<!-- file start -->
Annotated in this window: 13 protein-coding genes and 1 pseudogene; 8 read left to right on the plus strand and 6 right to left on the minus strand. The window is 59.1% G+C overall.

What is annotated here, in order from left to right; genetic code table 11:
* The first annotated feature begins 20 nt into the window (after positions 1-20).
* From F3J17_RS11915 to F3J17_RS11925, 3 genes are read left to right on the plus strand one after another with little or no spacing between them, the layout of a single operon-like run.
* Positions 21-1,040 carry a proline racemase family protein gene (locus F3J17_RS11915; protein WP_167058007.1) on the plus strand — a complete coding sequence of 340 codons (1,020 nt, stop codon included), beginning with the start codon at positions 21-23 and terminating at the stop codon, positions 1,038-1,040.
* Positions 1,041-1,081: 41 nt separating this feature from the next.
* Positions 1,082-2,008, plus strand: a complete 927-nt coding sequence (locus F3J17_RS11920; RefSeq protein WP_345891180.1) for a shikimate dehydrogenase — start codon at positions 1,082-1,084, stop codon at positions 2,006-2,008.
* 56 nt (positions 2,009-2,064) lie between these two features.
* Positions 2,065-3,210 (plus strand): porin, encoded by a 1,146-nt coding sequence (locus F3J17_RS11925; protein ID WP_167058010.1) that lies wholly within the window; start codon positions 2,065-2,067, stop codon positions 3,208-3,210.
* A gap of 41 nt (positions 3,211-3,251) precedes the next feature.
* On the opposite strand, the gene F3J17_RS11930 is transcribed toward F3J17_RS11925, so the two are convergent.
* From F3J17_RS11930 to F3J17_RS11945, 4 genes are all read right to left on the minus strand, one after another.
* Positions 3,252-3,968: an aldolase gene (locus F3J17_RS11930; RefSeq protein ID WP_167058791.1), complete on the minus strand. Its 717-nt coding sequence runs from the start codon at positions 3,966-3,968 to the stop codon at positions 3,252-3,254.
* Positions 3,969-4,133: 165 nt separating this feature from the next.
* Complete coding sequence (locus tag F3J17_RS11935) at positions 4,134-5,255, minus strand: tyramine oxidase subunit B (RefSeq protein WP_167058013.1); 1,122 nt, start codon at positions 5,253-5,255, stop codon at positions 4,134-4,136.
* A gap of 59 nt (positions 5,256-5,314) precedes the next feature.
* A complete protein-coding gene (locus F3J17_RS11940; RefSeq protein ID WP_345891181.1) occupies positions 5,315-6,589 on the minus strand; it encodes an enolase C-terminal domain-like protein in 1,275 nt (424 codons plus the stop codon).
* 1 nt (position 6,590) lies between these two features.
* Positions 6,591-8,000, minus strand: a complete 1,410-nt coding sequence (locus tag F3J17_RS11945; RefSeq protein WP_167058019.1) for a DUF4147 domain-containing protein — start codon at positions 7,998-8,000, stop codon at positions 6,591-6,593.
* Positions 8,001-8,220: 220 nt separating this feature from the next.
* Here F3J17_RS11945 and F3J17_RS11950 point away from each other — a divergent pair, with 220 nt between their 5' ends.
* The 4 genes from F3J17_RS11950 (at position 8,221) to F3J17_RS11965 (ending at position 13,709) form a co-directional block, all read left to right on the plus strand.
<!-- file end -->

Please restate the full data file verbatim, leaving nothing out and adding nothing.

Annotated in this window: 13 protein-coding genes and 1 pseudogene; 8 read left to right on the plus strand and 6 right to left on the minus strand. The window is 59.1% G+C overall.

What is annotated here, in order from left to right; genetic code table 11:
* The first annotated feature begins 20 nt into the window (after positions 1-20).
* From F3J17_RS11915 to F3J17_RS11925, 3 genes are read left to right on the plus strand one after another with little or no spacing between them, the layout of a single operon-like run.
* Positions 21-1,040 carry a proline racemase family protein gene (locus F3J17_RS11915; protein WP_167058007.1) on the plus strand — a complete coding sequence of 340 codons (1,020 nt, stop codon included), beginning with the start codon at positions 21-23 and terminating at the stop codon, positions 1,038-1,040.
* Positions 1,041-1,081: 41 nt separating this feature from the next.
* Positions 1,082-2,008, plus strand: a complete 927-nt coding sequence (locus F3J17_RS11920; RefSeq protein WP_345891180.1) for a shikimate dehydrogenase — start codon at positions 1,082-1,084, stop codon at positions 2,006-2,008.
* 56 nt (positions 2,009-2,064) lie between these two features.
* Positions 2,065-3,210 (plus strand): porin, encoded by a 1,146-nt coding sequence (locus F3J17_RS11925; protein ID WP_167058010.1) that lies wholly within the window; start codon positions 2,065-2,067, stop codon positions 3,208-3,210.
* A gap of 41 nt (positions 3,211-3,251) precedes the next feature.
* On the opposite strand, the gene F3J17_RS11930 is transcribed toward F3J17_RS11925, so the two are convergent.
* From F3J17_RS11930 to F3J17_RS11945, 4 genes are all read right to left on the minus strand, one after another.
* Positions 3,252-3,968: an aldolase gene (locus F3J17_RS11930; RefSeq protein ID WP_167058791.1), complete on the minus strand. Its 717-nt coding sequence runs from the start codon at positions 3,966-3,968 to the stop codon at positions 3,252-3,254.
* Positions 3,969-4,133: 165 nt separating this feature from the next.
* Complete coding sequence (locus tag F3J17_RS11935) at positions 4,134-5,255, minus strand: tyramine oxidase subunit B (RefSeq protein WP_167058013.1); 1,122 nt, start codon at positions 5,253-5,255, stop codon at positions 4,134-4,136.
* A gap of 59 nt (positions 5,256-5,314) precedes the next feature.
* A complete protein-coding gene (locus F3J17_RS11940; RefSeq protein ID WP_345891181.1) occupies positions 5,315-6,589 on the minus strand; it encodes an enolase C-terminal domain-like protein in 1,275 nt (424 codons plus the stop codon).
* 1 nt (position 6,590) lies between these two features.
* Positions 6,591-8,000, minus strand: a complete 1,410-nt coding sequence (locus tag F3J17_RS11945; RefSeq protein WP_167058019.1) for a DUF4147 domain-containing protein — start codon at positions 7,998-8,000, stop codon at positions 6,591-6,593.
* Positions 8,001-8,220: 220 nt separating this feature from the next.
* Here F3J17_RS11945 and F3J17_RS11950 point away from each other — a divergent pair, with 220 nt between their 5' ends.
* The 4 genes from F3J17_RS11950 (at position 8,221) to F3J17_RS11965 (ending at position 13,709) form a co-directional block, all read left to right on the plus strand.